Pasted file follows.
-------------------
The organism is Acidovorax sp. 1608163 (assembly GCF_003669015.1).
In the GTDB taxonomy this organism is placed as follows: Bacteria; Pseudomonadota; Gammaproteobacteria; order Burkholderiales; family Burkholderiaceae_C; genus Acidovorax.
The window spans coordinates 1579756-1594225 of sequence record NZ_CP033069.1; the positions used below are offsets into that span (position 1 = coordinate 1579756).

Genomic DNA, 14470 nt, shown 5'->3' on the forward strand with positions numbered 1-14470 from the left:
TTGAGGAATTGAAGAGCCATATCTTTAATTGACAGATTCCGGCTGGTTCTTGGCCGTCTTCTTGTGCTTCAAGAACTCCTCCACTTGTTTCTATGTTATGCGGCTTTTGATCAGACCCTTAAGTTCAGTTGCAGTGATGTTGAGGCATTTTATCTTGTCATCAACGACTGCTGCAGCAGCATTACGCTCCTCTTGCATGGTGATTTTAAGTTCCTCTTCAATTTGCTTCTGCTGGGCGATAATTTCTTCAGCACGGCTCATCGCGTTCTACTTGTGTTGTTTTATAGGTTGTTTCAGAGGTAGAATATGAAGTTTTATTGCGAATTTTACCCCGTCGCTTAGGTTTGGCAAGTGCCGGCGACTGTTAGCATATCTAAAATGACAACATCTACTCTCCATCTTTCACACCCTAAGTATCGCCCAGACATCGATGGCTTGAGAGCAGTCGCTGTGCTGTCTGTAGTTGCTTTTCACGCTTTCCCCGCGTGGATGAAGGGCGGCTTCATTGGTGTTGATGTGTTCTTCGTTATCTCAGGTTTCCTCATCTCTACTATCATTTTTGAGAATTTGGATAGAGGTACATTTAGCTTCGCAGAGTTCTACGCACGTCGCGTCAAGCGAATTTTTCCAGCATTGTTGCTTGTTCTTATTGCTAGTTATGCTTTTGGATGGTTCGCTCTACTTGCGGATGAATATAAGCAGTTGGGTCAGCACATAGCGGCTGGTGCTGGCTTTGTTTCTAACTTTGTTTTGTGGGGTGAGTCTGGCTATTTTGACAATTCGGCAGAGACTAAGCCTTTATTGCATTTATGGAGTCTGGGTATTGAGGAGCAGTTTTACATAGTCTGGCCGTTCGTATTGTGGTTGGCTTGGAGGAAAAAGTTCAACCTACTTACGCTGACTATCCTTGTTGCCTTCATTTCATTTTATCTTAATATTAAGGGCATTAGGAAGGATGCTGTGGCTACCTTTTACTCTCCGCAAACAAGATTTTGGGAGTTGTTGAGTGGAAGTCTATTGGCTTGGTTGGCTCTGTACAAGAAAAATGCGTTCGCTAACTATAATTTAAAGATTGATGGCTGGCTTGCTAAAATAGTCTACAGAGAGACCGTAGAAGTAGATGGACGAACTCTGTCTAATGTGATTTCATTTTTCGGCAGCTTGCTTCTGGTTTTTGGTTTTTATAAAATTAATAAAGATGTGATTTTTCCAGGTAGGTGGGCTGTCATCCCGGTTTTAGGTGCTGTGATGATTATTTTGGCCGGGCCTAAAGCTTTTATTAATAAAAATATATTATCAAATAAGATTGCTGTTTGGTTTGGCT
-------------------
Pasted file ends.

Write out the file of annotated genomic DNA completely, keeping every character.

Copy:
The organism is Acidovorax sp. 1608163 (assembly GCF_003669015.1).
In the GTDB taxonomy this organism is placed as follows: Bacteria; Pseudomonadota; Gammaproteobacteria; order Burkholderiales; family Burkholderiaceae_C; genus Acidovorax.
The window spans coordinates 1579756-1594225 of sequence record NZ_CP033069.1; the positions used below are offsets into that span (position 1 = coordinate 1579756).

Genomic DNA, 14470 nt, shown 5'->3' on the forward strand with positions numbered 1-14470 from the left:
TTGAGGAATTGAAGAGCCATATCTTTAATTGACAGATTCCGGCTGGTTCTTGGCCGTCTTCTTGTGCTTCAAGAACTCCTCCACTTGTTTCTATGTTATGCGGCTTTTGATCAGACCCTTAAGTTCAGTTGCAGTGATGTTGAGGCATTTTATCTTGTCATCAACGACTGCTGCAGCAGCATTACGCTCCTCTTGCATGGTGATTTTAAGTTCCTCTTCAATTTGCTTCTGCTGGGCGATAATTTCTTCAGCACGGCTCATCGCGTTCTACTTGTGTTGTTTTATAGGTTGTTTCAGAGGTAGAATATGAAGTTTTATTGCGAATTTTACCCCGTCGCTTAGGTTTGGCAAGTGCCGGCGACTGTTAGCATATCTAAAATGACAACATCTACTCTCCATCTTTCACACCCTAAGTATCGCCCAGACATCGATGGCTTGAGAGCAGTCGCTGTGCTGTCTGTAGTTGCTTTTCACGCTTTCCCCGCGTGGATGAAGGGCGGCTTCATTGGTGTTGATGTGTTCTTCGTTATCTCAGGTTTCCTCATCTCTACTATCATTTTTGAGAATTTGGATAGAGGTACATTTAGCTTCGCAGAGTTCTACGCACGTCGCGTCAAGCGAATTTTTCCAGCATTGTTGCTTGTTCTTATTGCTAGTTATGCTTTTGGATGGTTCGCTCTACTTGCGGATGAATATAAGCAGTTGGGTCAGCACATAGCGGCTGGTGCTGGCTTTGTTTCTAACTTTGTTTTGTGGGGTGAGTCTGGCTATTTTGACAATTCGGCAGAGACTAAGCCTTTATTGCATTTATGGAGTCTGGGTATTGAGGAGCAGTTTTACATAGTCTGGCCGTTCGTATTGTGGTTGGCTTGGAGGAAAAAGTTCAACCTACTTACGCTGACTATCCTTGTTGCCTTCATTTCATTTTATCTTAATATTAAGGGCATTAGGAAGGATGCTGTGGCTACCTTTTACTCTCCGCAAACAAGATTTTGGGAGTTGTTGAGTGGAAGTCTATTGGCTTGGTTGGCTCTGTACAAGAAAAATGCGTTCGCTAACTATAATTTAAAGATTGATGGCTGGCTTGCTAAAATAGTCTACAGAGAGACCGTAGAAGTAGATGGACGAACTCTGTCTAATGTGATTTCATTTTTCGGCAGCTTGCTTCTGGTTTTTGGTTTTTATAAAATTAATAAAGATGTGATTTTTCCAGGTAGGTGGGCTGTCATCCCGGTTTTAGGTGCTGTGATGATTATTTTGGCCGGGCCTAAAGCTTTTATTAATAAAAATATATTATCAAATAAGATTGCTGTTTGGTTTGGCT